Biden’s poignant shoutout to a child who, like him, struggles with a stutter, revealed one of his superpowers.
A subtle shoutout former Vice President Joe Biden gave during Thursday’s Democratic debate to a child who struggles with stuttering, like he has for much of his life, revealed one of his superpowers — the ability to force people in the usually-shameless-orbit of President Donald Trump to apologize.
At the close of the debate, Joe Biden brought up a “call list” he and his wife Jill keep of “somewhere between 20 and 100 people” they regularly catch up with. He mentioned that one of the people on the list is a “little kid who says ‘I can’t talk, what do I do?’”
Though Biden didn’t explicitly say it, when he said “I can’t talk,” he impersonated the child’s stutter. Watch:
— Aaron Rupar (@atrupar) December 20, 2019
The moment was a poignant one. As John Hendrickson recently detailed for The Atlantic, Biden himself has waged a lifelong battle with stuttering. Though the former vice president has mostly mastered the speech issues that he struggled to overcome in his youth, he’s been public about it and has worked with kids who have speech difficulties themselves.
“I hope what they see is: Be mindful of people who are in situations where their difficulties do not define their character, their intellect,” Biden told Hendrickson, alluding to public perceptions of his stuttering, which may not even be noticeable to most, but was a major issue for him through college. “Because that’s what I tell stutterers. You can’t let it define you.”
Even before The Atlantic’s feature article, Biden’s experience with stuttering was moderately well-known. But one person who was apparently oblivious about it is former White House Press Secretary Sarah Sanders. She responded to Biden’s closing comments by mocking him in a remarkably callous tweet.
As you’d expect, Sanders’s tweet was quickly and widely criticized, including by Biden himself, who directly responded by writing, “I’ve worked my whole life to overcome a stutter. And it’s my great honor to mentor kids who have experienced the same. It’s called empathy. Look it up.”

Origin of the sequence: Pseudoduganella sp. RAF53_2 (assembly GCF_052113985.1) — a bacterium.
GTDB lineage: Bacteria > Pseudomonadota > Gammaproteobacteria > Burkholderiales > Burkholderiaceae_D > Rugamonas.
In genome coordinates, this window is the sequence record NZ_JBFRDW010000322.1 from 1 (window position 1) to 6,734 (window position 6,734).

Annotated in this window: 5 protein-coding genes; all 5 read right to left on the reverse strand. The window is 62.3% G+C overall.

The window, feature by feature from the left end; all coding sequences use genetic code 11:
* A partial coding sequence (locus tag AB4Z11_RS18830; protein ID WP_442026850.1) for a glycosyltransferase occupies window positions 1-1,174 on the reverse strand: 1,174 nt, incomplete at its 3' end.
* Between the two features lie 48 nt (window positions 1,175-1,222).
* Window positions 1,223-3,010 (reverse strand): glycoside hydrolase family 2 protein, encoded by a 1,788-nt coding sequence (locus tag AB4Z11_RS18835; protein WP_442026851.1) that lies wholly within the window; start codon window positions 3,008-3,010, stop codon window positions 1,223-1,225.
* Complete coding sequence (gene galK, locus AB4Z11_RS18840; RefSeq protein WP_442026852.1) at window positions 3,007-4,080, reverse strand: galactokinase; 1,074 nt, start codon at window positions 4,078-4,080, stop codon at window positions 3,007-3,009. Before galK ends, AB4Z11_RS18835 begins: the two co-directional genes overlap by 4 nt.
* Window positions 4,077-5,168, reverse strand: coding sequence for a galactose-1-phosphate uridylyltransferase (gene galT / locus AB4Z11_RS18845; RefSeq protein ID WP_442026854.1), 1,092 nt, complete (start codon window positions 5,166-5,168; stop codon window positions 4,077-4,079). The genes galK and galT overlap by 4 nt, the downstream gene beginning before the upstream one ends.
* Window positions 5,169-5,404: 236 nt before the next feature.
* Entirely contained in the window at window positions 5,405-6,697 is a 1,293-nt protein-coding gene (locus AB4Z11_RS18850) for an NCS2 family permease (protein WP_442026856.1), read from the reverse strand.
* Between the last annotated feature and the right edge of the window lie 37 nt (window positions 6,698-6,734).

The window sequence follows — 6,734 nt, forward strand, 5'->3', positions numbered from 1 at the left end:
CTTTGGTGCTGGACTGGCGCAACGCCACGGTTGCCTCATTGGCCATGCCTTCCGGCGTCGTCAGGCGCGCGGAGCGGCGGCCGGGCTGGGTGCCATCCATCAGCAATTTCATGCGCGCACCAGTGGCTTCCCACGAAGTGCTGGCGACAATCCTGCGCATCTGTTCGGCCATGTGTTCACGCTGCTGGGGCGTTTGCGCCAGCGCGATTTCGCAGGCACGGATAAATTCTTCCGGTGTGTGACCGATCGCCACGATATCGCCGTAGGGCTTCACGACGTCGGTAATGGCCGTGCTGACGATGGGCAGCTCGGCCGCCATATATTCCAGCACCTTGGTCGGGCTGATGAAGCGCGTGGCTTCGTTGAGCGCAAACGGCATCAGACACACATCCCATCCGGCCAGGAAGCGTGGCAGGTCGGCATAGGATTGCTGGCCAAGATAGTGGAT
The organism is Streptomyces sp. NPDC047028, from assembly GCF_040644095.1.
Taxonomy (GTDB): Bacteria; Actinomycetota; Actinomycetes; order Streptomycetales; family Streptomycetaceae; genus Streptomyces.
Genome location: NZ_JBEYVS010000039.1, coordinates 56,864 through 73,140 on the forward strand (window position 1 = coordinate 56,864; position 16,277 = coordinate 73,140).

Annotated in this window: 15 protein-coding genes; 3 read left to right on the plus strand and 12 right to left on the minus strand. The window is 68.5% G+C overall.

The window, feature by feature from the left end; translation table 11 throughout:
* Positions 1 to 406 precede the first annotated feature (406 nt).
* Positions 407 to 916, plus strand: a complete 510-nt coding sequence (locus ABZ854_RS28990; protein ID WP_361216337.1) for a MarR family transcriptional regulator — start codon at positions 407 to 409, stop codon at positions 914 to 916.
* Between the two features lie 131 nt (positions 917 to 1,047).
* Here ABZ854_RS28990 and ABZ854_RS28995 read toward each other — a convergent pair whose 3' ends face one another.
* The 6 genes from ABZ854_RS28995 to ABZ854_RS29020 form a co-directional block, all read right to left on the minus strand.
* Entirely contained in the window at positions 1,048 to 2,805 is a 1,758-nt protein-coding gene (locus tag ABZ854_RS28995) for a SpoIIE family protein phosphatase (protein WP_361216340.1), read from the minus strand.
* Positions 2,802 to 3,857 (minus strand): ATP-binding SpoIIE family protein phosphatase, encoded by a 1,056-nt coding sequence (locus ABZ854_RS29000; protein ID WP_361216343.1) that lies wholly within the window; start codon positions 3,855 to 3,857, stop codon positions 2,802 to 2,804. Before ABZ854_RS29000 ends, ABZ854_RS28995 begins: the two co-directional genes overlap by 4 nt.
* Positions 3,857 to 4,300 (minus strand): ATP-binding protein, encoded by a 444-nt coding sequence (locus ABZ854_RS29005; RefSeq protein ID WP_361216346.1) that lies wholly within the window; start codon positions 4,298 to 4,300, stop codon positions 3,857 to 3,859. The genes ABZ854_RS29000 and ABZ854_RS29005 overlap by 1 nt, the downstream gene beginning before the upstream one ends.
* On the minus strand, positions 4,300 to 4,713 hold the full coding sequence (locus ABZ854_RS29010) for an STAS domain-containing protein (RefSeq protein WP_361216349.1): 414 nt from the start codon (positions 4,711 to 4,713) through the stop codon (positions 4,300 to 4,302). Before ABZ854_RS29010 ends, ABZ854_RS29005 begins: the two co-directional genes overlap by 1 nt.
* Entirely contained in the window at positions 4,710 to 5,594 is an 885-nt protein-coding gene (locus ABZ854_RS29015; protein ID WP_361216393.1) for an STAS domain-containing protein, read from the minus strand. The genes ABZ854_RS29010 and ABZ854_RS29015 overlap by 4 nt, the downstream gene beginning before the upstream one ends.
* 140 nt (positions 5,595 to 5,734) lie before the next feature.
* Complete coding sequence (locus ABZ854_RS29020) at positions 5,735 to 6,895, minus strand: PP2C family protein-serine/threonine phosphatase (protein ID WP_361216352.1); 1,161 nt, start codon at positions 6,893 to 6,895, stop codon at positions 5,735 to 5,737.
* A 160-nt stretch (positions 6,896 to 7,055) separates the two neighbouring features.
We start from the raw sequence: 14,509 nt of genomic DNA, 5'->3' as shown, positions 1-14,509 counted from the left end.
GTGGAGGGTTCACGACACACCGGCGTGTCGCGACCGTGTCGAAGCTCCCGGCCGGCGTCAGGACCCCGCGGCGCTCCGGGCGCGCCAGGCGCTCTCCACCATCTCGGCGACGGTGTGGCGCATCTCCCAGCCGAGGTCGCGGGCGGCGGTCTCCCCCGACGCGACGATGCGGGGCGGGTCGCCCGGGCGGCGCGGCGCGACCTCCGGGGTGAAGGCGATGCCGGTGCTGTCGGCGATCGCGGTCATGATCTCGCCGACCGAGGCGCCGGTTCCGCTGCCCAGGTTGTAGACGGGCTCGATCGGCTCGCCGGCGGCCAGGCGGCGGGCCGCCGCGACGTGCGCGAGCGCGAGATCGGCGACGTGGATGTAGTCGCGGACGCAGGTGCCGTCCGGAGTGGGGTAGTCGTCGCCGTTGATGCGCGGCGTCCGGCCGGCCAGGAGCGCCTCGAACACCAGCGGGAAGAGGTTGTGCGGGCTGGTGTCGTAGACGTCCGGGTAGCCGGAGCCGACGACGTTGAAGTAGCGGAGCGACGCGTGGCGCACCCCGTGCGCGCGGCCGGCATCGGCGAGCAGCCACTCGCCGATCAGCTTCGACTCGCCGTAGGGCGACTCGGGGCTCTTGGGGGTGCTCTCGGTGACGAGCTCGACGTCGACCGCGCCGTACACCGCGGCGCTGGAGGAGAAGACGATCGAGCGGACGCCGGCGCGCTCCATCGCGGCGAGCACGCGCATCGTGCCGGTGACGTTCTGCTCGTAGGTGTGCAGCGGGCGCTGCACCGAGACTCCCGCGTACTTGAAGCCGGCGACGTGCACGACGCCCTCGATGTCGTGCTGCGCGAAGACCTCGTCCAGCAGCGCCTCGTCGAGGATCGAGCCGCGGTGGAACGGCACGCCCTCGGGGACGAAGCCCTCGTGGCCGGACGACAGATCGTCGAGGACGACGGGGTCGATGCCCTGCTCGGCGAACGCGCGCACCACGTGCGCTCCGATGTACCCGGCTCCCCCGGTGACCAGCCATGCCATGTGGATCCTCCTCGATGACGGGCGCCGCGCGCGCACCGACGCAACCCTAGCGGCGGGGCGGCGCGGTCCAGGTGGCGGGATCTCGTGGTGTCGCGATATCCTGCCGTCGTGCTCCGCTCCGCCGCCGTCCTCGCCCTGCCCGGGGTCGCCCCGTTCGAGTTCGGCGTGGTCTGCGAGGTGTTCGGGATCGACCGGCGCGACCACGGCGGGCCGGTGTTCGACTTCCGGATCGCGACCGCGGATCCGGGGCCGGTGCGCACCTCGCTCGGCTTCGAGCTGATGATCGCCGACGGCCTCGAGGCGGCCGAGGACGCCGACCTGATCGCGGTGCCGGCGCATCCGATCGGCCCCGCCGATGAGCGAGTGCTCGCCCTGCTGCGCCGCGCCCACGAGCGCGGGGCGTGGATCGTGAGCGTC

I’ve worked my whole life to overcome a stutter. And it’s my great honor to mentor kids who have experienced the same. It’s called empathy. Look it up. https://t.co/0kd0UJr9Rs
— Joe Biden (@JoeBiden) December 20, 2019
Sanders initially tried to downplay the whole thing as an instance of her “not trying to make fun of anyone with a speech impediment,” but “simply pointing out I can’t follow much of anything Biden is talking about.”
But a short time later, in an unusual and commendable move for someone associated with Trump, Sanders ended up not only deleting her tweet, but apologizing to Biden, writing, “I actually didn’t know that about you and that is commendable. I apologize and should have made my point respectfully.”
I actually didn’t know that about you and that is commendable. I apologize and should have made my point respectfully. https://t.co/fbmVAqDoWI
— Sarah Huckabee Sanders (@SarahHuckabee) December 20, 2019
Biden’s response to Sanders was a window into what he told Hendrickson about how he’d respond if Trump, who infamously mocked a reporter with a disability during the 2016 campaign, went after him for stuttering:
In Biden’s office, as my time is about to run out, I bring up the fact that Trump crudely mocked a disabled New York Times reporter during the 2016 campaign. “So far, he’s called you ‘Sleepy Joe.’ Is ‘St-St-St-Stuttering Joe’ next?”
“I don’t think so,” Biden says, “because if you ask the polls ‘Does Biden stutter? Has he ever stuttered?,’ you’d have 80 to 95 percent of people say no.” If Trump goes there, Biden adds, “it’ll just expose him for what he is.”
Biden’s exchange with Sanders only augmented what was already a very good night for the Democratic frontrunner. As my colleague German Lopez wrote in our debate winners and losers post, Biden, who mostly had a hard time in the debates until last night, “didn’t just coast; he genuinely did well.” And even though it may have flown below the radar for some at the time, he served as an inspiration for those who, like him, have had to overcome barriers to feel comfortable speaking publicly.
Author: Aaron Rupar